I use Freeter Pro to keep my projects where I can find them. The screenshot below is the current state of the Ohio Novels.

Freeter Pro setup for OHIO SERIES books 1 through 5

The two books at the top are Ohio 1 and 2, which are currently in Complete Unrevised First-Draft State.

With a series like the one I’m writing (which is unlike any series I’ve written before) I discovered that revising each book as I finished it was pointless. I’ll have to know the ending before I can revise the beginning.

In this project, I’m essentially living in the non-magic version of the world, so I don’t have to draw maps — but I’m discovering the physics of the alternate universe as I go — and while I know the magic rules for the story, and a lot of the critters, and some important characters, each of these is bringing new parts of the universe to me as I write.

I just met Crazy Tree yesterday. That was a shock, lemme tell you.

Having Freeter, however, lets me keep this whole project and all its interconnected pieces carefully labeled, and just one click away.

If you’re a writer dealing with dozens of different projects, and you need to be able to find each of them (or each part of them) with one click, this is my favorite piece of software ever. $29 bucks, no subscription. New version updates will require payment, but there hasn’t been one yet. I love this, and recommend it: https://freeter.io/ (NOT AN AFFILIATE LINK).


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Today’s words went well. I love the ending I got.

I already know the revision on this one is going to be big — but everything in it now can wait until all five books are done in first draft.

Starting tomorrow, I’m going to begin outlining the third book, using the process I’ve used for the first two — something that, once I’ve done five books with it, I’ll be adding in as an advanced level for How to Write a Novel. (Gotta figure out what the bugs are before I suggest anyone else try this…)

Today, though?

Today I got the right ending.

I saved the cat.

I made myself laugh.

And my little Ohio town just got a bit weirder.

THAT? That is an awesome writing day.


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I ended up pulling out a lot of words today, but still came up with a net gain of 438.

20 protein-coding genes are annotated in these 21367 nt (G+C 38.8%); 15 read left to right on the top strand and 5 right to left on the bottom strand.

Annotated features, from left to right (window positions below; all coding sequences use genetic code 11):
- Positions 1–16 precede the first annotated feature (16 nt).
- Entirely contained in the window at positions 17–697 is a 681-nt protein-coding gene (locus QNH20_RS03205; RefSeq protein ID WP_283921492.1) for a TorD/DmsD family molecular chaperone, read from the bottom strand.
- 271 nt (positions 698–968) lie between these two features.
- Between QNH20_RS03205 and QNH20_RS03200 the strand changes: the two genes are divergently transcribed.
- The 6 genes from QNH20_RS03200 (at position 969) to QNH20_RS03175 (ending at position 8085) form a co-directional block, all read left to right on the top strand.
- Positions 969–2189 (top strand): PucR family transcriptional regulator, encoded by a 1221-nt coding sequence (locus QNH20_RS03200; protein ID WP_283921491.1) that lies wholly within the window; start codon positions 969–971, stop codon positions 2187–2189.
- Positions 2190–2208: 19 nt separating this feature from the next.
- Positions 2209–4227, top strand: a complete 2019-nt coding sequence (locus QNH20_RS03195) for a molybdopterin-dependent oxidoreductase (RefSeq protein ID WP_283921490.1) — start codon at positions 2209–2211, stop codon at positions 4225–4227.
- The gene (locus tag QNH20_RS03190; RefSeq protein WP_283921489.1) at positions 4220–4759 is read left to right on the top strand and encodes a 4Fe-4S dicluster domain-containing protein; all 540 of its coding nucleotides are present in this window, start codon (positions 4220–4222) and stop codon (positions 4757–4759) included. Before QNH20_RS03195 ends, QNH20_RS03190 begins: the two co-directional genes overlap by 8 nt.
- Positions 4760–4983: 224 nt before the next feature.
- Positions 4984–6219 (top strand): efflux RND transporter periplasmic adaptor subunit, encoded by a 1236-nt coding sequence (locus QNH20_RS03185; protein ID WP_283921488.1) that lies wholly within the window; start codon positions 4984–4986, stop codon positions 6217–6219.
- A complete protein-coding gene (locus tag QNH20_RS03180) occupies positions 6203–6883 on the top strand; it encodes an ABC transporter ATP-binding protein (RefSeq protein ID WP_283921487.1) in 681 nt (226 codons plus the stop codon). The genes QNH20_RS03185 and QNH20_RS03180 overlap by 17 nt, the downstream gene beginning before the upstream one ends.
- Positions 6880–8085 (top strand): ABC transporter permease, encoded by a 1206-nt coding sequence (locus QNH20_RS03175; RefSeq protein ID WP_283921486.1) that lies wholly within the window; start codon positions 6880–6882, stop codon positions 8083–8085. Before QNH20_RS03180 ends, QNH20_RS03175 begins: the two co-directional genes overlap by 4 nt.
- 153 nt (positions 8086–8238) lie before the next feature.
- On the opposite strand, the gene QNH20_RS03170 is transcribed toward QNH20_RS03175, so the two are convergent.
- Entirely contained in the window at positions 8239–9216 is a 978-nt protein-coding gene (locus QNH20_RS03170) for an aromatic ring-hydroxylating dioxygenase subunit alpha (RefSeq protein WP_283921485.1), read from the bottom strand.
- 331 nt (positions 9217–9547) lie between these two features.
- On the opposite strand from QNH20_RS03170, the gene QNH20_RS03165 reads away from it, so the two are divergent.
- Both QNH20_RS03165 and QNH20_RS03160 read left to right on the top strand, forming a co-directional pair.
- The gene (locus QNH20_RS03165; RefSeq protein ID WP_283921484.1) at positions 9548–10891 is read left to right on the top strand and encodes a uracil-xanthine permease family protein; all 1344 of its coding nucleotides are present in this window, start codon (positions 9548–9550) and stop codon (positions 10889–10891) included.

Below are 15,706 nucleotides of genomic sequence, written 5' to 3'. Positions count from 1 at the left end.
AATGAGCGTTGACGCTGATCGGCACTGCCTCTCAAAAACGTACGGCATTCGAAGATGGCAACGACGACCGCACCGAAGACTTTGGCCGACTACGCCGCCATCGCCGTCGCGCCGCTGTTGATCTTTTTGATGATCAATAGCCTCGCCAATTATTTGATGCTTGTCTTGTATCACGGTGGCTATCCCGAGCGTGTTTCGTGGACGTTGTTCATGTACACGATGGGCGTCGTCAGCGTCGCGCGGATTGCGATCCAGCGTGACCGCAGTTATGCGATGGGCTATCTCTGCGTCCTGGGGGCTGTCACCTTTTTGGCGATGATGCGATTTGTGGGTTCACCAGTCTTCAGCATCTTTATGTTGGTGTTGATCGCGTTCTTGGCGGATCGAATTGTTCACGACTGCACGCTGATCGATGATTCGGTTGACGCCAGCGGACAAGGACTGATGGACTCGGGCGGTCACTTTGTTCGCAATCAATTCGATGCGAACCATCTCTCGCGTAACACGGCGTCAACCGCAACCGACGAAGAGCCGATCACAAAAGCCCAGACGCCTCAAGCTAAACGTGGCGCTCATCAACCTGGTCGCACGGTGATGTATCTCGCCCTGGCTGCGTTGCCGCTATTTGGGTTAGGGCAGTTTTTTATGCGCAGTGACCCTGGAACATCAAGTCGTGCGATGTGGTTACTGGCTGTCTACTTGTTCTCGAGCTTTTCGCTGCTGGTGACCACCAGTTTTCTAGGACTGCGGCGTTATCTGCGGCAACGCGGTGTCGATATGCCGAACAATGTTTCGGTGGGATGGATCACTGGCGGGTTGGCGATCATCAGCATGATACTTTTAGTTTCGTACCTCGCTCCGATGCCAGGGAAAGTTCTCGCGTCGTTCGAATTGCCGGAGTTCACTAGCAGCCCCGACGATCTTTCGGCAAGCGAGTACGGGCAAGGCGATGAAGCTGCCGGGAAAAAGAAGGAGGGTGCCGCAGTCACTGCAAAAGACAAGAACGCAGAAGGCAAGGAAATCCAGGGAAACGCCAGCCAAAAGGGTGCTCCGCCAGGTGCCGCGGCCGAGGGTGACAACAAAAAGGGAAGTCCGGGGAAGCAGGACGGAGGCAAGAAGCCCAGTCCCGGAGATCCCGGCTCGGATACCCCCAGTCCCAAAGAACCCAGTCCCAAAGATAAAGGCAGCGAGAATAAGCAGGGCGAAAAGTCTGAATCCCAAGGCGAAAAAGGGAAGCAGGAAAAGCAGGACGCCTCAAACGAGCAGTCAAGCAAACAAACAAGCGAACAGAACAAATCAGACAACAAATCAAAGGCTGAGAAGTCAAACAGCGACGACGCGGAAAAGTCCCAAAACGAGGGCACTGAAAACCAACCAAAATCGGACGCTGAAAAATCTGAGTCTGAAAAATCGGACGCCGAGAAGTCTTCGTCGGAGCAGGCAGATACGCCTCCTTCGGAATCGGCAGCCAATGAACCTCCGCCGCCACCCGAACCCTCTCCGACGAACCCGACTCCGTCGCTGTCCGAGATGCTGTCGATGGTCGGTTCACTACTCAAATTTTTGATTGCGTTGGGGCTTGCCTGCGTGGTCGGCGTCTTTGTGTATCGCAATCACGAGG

And tomorrow’s chapter, the last one in the book (I think) is already written. It was, in fact, the first chapter that I wrote. And then I realized that the whole point of this second book was in that one chapter. And that while those events at the beginning of the novel was fun, it dropped a huge part of my little weasel character’s poignant past — which I didn’t even suspect until I wrote that first chapter, and the asked myself, who would go to all that trouble to get HIM? 

Asking that question made me love him, and broke my heart a little, and the deeper I followed where that question led, the better I understood my MC, her past, her family’s past… and her very messy near future.

I would have lost a whole LOT of wonderful stuff by leaving that chapter at the beginning.

So I bumped the first-chapter event back about two weeks, and made it the last chapter.

I guess the finally book will be around 93,000 words, and could very well be finished in first draft tomorrow.

But for today, I’m done.


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Over on my Ko-Fi page, I’ve opened up the idea of early-access Ohio Novel merchandise (link opens in new tab) — stuff like T-shirts or coffee cups or other things that would help fund my weekly fiction writing hours, while at the same time giving potential urban fantasy readers some tiny peeks into the world I’m writing.

The merch will be sold exclusively through my Ko-Fi page, and will help with the funding of my fiction-writing time. So if you came here first, head over to my Ko-Fi page to get the details. 

But THIS is the place to ask questions, brainstorm ideas, and let me know what you’d love to see (or wear, or drink out of) in the replies below.

I think this could be fun. Weird. But fun.

So here are the two questions I’m asking:

  • What do you think of the merch idea?
  • What would make cool merch?


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I bumped up my projected word-count to 95,000 words so that I could still have the progress bar show what I’ve done. I got 888 words in spite of deleting a bunch. While writing today was liking rollerskating uphill against a headwind, but I still got words.

Here’s hoping tomorrow will be less of a pain.